The Secret to Making a Classic Caesar Salad

Classic Caesar Salad

The Spruce / Maxwell Cozzi

Prep: 25 mins
Cook: 7 mins
Total: 32 mins
Servings: 6 servings
Nutrition Facts (per serving)
451 Calories
30g Fat
35g Carbs
13g Protein
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Nutrition Facts
Servings: 6
Amount per serving
Calories 451
% Daily Value*
Total Fat 30g 39%
Saturated Fat 5g 27%
Cholesterol 101mg 34%
Sodium 712mg 31%
Total Carbohydrate 35g 13%
Dietary Fiber 4g 14%
Total Sugars 4g
Protein 13g
Vitamin C 12mg 61%
Calcium 142mg 11%
Iron 4mg 23%
Potassium 428mg 9%
*The % Daily Value (DV) tells you how much a nutrient in a food serving contributes to a daily diet. 2,000 calories a day is used for general nutrition advice.
(Nutrition information is calculated using an ingredient database and should be considered an estimate.)

Legend has it that the Caesar salad originated at Caesar's Restaurant in Tijuana in 1924. For whatever reason, this story is the subject of controversy, and it's not altogether clear why. It had to originate somewhere, and a restaurant called Caesar's seems as likely a place as any.

Caesar salad dressing was originally made with a coddled egg. But doing it this way is just borrowing trouble. For one thing, it's an extra step. But also, if you overcook the egg, you'll have trouble emulsifying the dressing. It's easier to use raw egg yolks, and since that's the way most Caesar salads are made these days, it'll turn out like what you're probably accustomed to. Use pasteurized eggs if you're concerned about raw eggs consumption.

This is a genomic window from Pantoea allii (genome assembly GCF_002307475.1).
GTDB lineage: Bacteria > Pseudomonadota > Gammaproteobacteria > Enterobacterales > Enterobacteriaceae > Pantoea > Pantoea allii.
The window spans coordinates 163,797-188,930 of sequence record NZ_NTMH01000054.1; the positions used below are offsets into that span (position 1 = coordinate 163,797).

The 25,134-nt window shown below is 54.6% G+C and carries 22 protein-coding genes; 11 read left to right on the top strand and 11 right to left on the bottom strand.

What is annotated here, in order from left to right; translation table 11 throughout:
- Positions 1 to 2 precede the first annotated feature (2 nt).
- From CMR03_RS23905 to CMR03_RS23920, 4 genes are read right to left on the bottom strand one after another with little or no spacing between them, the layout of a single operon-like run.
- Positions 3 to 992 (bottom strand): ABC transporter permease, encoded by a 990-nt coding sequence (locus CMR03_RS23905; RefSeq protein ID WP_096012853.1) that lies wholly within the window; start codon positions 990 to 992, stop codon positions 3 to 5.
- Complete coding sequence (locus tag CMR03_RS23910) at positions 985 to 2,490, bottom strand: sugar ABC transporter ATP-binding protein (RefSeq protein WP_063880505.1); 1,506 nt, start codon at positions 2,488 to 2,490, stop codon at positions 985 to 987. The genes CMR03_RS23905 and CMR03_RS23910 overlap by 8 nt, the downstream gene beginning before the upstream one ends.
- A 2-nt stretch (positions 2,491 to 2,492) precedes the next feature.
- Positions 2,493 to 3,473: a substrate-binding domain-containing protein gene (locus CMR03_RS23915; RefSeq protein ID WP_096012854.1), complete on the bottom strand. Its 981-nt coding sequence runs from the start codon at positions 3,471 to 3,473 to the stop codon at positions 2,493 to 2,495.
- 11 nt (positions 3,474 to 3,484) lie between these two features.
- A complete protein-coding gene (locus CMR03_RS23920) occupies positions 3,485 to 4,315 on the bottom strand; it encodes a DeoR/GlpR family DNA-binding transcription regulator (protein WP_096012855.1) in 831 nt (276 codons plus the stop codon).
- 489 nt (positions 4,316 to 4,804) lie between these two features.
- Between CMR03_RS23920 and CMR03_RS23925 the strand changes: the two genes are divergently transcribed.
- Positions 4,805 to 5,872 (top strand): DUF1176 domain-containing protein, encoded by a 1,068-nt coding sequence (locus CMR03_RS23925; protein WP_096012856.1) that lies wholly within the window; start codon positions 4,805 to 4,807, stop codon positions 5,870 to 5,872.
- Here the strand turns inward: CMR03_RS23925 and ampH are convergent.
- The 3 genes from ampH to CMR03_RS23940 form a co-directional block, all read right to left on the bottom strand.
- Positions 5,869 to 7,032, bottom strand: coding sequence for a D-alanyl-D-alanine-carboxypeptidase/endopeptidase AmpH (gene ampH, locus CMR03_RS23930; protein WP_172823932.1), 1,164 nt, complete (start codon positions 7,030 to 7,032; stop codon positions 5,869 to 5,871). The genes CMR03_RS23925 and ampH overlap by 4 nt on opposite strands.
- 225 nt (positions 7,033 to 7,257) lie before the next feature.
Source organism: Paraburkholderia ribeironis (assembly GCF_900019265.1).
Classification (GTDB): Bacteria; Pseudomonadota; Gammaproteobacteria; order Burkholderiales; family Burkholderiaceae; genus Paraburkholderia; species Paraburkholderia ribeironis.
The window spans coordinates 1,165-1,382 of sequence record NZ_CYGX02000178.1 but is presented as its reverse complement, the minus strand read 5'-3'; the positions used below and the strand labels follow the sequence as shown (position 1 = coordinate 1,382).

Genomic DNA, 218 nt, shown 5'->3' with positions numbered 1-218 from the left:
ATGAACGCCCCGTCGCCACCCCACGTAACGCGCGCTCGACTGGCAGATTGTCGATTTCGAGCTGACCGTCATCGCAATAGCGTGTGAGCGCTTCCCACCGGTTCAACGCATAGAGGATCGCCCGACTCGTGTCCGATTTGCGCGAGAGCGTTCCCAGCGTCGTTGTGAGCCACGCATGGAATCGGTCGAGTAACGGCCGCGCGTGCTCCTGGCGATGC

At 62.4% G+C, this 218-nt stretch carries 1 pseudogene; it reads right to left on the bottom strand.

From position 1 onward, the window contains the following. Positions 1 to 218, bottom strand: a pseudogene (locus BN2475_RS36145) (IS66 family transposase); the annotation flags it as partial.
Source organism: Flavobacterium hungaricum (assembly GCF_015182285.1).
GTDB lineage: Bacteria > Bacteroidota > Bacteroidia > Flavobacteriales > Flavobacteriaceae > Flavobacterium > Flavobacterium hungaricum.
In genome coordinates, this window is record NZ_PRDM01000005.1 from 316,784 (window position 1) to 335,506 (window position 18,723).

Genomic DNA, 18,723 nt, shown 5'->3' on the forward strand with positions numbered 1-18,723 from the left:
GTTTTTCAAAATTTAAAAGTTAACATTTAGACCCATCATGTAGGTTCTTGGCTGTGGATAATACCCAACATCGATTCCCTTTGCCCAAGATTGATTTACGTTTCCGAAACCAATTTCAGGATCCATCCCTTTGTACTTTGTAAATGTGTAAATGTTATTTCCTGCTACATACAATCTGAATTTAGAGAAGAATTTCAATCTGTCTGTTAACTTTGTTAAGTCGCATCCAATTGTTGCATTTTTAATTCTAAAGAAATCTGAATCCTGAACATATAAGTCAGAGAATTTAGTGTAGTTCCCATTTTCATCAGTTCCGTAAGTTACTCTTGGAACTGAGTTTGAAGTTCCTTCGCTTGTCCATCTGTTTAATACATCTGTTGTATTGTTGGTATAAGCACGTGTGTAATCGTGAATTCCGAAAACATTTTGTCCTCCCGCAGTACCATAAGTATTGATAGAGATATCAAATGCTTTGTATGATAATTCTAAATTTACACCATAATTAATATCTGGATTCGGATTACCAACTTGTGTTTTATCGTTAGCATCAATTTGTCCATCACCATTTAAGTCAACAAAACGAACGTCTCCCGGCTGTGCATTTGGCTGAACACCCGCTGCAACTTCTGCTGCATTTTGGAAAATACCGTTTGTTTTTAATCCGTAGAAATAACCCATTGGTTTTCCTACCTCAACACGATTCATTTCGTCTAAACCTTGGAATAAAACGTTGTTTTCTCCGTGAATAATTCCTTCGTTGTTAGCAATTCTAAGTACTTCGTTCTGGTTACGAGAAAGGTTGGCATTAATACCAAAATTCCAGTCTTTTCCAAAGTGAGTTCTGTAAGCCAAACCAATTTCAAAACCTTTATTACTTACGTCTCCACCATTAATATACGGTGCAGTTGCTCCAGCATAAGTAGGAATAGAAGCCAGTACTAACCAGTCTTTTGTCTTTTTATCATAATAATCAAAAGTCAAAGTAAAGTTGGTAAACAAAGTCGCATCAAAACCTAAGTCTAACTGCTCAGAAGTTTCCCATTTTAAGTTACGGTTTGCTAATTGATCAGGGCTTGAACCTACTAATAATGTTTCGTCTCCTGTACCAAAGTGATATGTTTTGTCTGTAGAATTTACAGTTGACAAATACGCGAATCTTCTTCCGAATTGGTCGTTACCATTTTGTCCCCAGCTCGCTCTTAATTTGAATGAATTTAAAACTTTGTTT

The real key with a Caesar salad is to make the dressing immediately before you serve it. If you let the dressing sit, it can separate. Also, nothing will sink a Caesar salad like limp, wilted lettuce. Always store lettuce correctly to keep it crisp and fresh.


  • 1 head Romaine lettuce

  • 2/3 cup olive oil, divided

  • 1 small baguette, or small loaf of crusty bread

  • 1 clove garlic

  • 1/3 cup grated Parmesan cheese

  • 1 large lemon, juiced

  • 1 ounce anchovy fillets

  • 2 large egg yolks

  • Kosher salt, to taste

  • Freshly ground black pepper, to taste

  • Worcestershire sauce, to taste

Steps to Make It

  1. Gather the ingredients.

    Classic Caesar Salad ingredients

    The Spruce / Maxwell Cozzi

  2. Separate the lettuce leaves, wash and thoroughly dry them, then cut them into bite-size pieces and refrigerate them in a colander (or the basket of a salad spinner), covered with a wet paper towel.

    cut up washed lettuce leaves

    The Spruce / Maxwell Cozzi

  3. Trim the crusts from the bread and cut into 1/2-inch cubes. You want about 2 cups of bread cubes.

    bread cubes on a wood board

    The Spruce / Maxwell Cozzi

  4. Heat a sauté pan over medium-low heat. Add 1/4 cup olive oil and heat for another minute. Add the bread cubes and sauté until crispy and golden. Remove the bread and drain it on paper towels.

    toasted bread cubes

    The Spruce / Maxwell Cozzi

  5. In a glass bowl, mash the garlic and anchovies together with a fork so that they form a paste.

    In a glass bowl, mash the garlic and anchovies together

    The Spruce / Maxwell Cozzi

  6. Combine the egg yolks with the garlic-anchovy mixture and add the lemon juice. Beat until smooth.

    Combine the egg yolks with the garlic-anchovy mixture and add the lemon juice

    The Spruce / Maxwell Cozzi

  7. Slowly drizzle in the remaining olive oil while whisking continuously. Season the dressing to taste with kosher salt, black pepper, and Worcestershire sauce. Add half the grated cheese.

    Season the dressing to taste with Kosher salt, black pepper, and Worcestershire sauce and add oil

    The Spruce / Maxwell Cozzi

  8. Transfer the chilled lettuce to a large bowl. Pour the dressing over the leaves and toss until coated. Add the croutons and toss again. Plate the salad and serve it immediately, so that the croutons don't get soggy. Top with the remaining cheese.

    Classic Caesar Salad in a bowl

    The Spruce / Maxwell Cozzi

Raw Egg Warning

Consuming raw and lightly cooked eggs poses a risk of foodborne illness.